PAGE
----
The minimal access cranial suspension lift (MACS) is another type of short scar facelift. The incision stops right at the ear lobe with this facelift.
Short scar lifts are optimal for:
- people in their 40s and 50s with minimal to moderate excess skin;
- those looking for shorter scar; or
- for those with no visible signs of aging on the neck.
Short scar lift range between $6,000 to $10,000.
#4 – Endoscopic Facelift
Endoscopic facelift procedures use a pencil-shaped probe equipped with a miniature camera to transmit a video of internal facial structures onto a TV screen. The endoscope is inserted through three or more small incisions less than one inch in length so it can easily be hidden.
These facelifts are normally done on an outpatient basis using local or intravenous anesthesia. The smaller incisions can result in a lowered nerve damage risk. However, the results don’t compare with other facelifts.
This type of lift is effective only for:
- cheek sagging.
The cost?? From $6,000 to $10,000. Pretty pricey for something that can only partially fix sagging.
#5 – Midface or Cheek Lift
These facelift types target the middle third of the face. The incisions are placed in the hairline and inside the mouth. The natural fatty layer over the cheekbones is then lifted and repositioned.
It can also be treated with a SMAS or deep plane lift. An isolated mid-facelift can be done endoscopically or via the lower lid if a blepharoplasty (eyelid surgery) is performed.
This lift is good for:
- Subtle freshening-up with minimal risk and downtime; and
- Improve nose-to-mouth lines and lift sagging cheeks.
It costs between $6,000 and 10,000.
#6 – Stem Cell Facelift
A surgical facelift relies on lifting the skin and connective tissue to treat facial sagging, but a stem cell facelift involves fat injections to the face to add volume. It’s a two-step process:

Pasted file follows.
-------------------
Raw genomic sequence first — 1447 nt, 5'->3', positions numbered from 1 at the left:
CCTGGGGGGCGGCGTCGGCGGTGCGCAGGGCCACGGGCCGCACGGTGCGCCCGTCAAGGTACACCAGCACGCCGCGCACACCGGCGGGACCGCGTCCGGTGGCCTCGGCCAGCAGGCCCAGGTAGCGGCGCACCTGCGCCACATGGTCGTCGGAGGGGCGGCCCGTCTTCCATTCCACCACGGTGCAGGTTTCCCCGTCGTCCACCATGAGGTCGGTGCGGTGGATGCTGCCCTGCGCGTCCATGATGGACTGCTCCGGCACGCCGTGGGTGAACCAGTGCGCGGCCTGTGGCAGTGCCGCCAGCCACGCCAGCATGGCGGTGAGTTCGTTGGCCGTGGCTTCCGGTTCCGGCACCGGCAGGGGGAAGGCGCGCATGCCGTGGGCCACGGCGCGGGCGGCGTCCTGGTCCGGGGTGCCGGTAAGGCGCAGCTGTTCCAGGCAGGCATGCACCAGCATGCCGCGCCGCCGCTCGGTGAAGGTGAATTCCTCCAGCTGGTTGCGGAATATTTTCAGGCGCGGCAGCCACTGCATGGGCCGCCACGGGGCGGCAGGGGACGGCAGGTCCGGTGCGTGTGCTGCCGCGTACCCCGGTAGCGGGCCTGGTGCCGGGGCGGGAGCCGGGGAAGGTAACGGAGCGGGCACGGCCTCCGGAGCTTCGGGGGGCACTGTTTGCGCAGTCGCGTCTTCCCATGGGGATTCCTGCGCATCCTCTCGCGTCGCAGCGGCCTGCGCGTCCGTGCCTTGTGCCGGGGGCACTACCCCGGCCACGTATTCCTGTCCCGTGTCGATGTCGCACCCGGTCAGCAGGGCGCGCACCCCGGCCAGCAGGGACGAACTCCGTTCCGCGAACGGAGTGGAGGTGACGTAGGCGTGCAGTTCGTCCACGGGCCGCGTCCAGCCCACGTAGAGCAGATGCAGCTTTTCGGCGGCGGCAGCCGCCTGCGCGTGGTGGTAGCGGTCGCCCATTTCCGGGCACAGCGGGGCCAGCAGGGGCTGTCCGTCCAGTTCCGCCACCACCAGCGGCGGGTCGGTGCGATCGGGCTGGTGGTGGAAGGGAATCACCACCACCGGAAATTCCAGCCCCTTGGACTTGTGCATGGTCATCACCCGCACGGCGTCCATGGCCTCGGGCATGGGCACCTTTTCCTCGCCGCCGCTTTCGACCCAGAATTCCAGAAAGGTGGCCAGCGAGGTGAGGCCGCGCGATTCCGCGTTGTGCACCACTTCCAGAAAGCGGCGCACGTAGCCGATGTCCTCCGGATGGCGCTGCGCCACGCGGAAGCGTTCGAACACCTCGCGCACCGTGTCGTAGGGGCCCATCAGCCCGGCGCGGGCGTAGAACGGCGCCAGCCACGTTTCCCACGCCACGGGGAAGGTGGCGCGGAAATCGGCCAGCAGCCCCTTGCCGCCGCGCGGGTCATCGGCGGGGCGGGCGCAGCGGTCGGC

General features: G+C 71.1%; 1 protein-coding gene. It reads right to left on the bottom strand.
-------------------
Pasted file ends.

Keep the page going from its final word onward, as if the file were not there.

- First the fat cells (and the stem cells in them) are harvested by liposuction from areas on the body where they are plentiful (tummy, buttocks, thighs).
- They are then processed, with a focus on the stem cells residing in the fat cells.
- Then, the fat and stem cells are injected into the face to contour and fill the cheeks, under-eye hollows, temples, lips and other facial areas.
This is a great option for:
- people that don’t want to go the surgical facelifts;
- those that want to avoid using botox.
This facelift type costs more than a traditional facelift. Depending on the number of areas to be treated, it can cost anywhere between $5,500 to $15,000.
#7 – Thread Lift
The thread lift (also called feather or aptos lift) is not used as a stand-alone procedure. It’s a technique combined with other facelifts for extra tissue support.
It uses tiny suture barbs that act as a hook to gather skin layers upward to tighten the skin. The barbs are attached to a thread which remains in place following the procedure. No nipping or tucking is involved, the barbs on the threads and fibrous tissue are what provide the lift.
The Gist of it
So here are seven facelift types commonly used to lift sagging skin, each with own set of pros and cons in terms of procedure, downtime, results, and price. Before booking your next appointment with the surgeon, make sure you do your homework so can be well versed in the topic and ensure you are getting the best bang for your buck!